ACT: Australian Religious Response to Climate Change – Inaugural Conference

Australian Religious Response to Climate Change LogoThe Australian Religious Response to Climate Change conducted its inaugural conference at the Australian Centre for Christianity and Culture, Charles Sturt University, ACT, from November 8 – 10, 2019.

Report by Thea Ormerod (ARRCC President)

Judging by all the very positive feedback, the conference was a huge success! Thank you to those many people whose dedication made it so successful, and to the Australian Centre for Christianity and Culture for their whole-hearted sponsorship. The 120 or so people who came, heard from academics, School Strikers, Aboriginal speakers and skilled activists. They networked, prayed, meditated, offered their own ideas, ate together and generally loved meeting each other. You’ll be hearing some refreshed messaging in coming months.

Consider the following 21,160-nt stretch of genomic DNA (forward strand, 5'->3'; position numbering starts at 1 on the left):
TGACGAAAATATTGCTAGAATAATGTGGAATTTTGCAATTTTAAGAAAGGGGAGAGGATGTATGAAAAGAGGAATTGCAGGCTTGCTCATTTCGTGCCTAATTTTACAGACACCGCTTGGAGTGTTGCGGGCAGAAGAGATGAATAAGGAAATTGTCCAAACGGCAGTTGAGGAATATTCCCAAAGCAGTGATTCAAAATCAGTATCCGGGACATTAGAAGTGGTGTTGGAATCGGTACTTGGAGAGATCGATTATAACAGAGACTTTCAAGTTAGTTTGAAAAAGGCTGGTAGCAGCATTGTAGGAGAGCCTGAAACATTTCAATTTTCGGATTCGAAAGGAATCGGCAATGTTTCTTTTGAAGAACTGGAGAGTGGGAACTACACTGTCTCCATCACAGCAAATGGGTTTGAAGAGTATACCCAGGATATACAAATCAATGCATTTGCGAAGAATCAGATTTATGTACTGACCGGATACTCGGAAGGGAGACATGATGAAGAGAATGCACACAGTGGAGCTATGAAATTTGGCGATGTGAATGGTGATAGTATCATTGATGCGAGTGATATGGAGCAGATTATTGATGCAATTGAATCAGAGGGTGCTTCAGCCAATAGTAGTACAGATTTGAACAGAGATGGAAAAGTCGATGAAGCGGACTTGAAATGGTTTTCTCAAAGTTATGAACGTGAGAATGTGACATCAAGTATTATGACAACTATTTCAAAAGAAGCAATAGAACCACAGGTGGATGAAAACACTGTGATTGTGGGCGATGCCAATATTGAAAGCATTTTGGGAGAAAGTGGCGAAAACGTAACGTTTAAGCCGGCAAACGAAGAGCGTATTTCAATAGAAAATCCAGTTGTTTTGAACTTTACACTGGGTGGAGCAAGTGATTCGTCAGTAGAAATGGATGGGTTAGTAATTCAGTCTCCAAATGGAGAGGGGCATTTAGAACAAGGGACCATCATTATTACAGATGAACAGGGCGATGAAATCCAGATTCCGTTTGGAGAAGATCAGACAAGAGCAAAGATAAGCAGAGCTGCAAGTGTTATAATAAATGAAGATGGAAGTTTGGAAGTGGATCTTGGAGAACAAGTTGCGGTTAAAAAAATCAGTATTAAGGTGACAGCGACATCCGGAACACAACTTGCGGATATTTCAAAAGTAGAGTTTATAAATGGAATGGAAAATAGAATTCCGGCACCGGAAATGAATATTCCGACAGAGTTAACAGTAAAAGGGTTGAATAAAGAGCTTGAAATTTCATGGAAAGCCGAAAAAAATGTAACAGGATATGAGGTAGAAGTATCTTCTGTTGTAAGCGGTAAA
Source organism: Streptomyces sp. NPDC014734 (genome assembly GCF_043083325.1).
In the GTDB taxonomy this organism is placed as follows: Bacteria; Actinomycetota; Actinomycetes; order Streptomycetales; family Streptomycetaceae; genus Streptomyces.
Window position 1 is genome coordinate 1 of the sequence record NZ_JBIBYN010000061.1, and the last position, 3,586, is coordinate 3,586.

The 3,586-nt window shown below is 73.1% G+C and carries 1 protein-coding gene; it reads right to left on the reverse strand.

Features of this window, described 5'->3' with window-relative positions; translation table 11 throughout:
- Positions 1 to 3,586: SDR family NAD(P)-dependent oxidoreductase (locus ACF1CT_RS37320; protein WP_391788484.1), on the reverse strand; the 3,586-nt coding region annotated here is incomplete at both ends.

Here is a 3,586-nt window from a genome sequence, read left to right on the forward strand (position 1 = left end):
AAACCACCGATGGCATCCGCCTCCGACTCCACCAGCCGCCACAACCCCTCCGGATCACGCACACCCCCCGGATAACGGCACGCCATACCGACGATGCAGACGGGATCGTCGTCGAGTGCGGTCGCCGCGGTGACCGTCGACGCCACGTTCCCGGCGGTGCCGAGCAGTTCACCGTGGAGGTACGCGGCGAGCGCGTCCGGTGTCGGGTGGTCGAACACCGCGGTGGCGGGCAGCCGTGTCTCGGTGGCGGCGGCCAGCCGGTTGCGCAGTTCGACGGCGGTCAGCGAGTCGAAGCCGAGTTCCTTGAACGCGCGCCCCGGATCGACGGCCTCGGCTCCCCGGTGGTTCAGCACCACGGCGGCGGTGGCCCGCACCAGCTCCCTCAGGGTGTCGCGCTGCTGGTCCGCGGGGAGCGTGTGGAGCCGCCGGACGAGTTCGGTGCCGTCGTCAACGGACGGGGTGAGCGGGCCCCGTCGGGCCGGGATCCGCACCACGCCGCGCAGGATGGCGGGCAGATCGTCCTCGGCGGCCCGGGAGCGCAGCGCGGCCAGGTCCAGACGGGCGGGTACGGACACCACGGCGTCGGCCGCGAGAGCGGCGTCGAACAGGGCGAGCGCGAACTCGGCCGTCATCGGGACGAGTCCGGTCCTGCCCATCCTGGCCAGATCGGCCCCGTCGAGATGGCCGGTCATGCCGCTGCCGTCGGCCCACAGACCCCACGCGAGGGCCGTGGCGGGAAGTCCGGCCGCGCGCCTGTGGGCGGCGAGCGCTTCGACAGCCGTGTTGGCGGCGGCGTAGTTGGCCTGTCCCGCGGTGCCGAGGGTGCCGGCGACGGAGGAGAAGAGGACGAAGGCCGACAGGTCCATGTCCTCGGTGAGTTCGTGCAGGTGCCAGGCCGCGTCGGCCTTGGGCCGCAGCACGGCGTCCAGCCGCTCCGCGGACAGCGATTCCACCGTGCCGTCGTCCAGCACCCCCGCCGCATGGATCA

One-word feedback at the end: “hope”, “community”, “networking”, “inspired”, “scary”, “challenged”. Thank you to those many people whose dedication made it so successful. Bishop Stephen Pickard commented on the “buzz” in the room. One of the School Strikers who addressed the gathering on Sunday morning, Aoibhinn Crimmins, wrote, “I honestly have never met such an invigorated group of adults before!”


Ngunawal man, Wally Bell giving a Welcome to Country.
Ngunawal man, Wally Bell giving a Welcome to Country. Photo credit: Thea Ormerod

Many people sent apologies but those who made it were from diverse communities including Brahma Kumaris, Jewish, Muslim, Buddhist (from various traditions), Quakers and Christians (from a range of denominations). These were some highlights.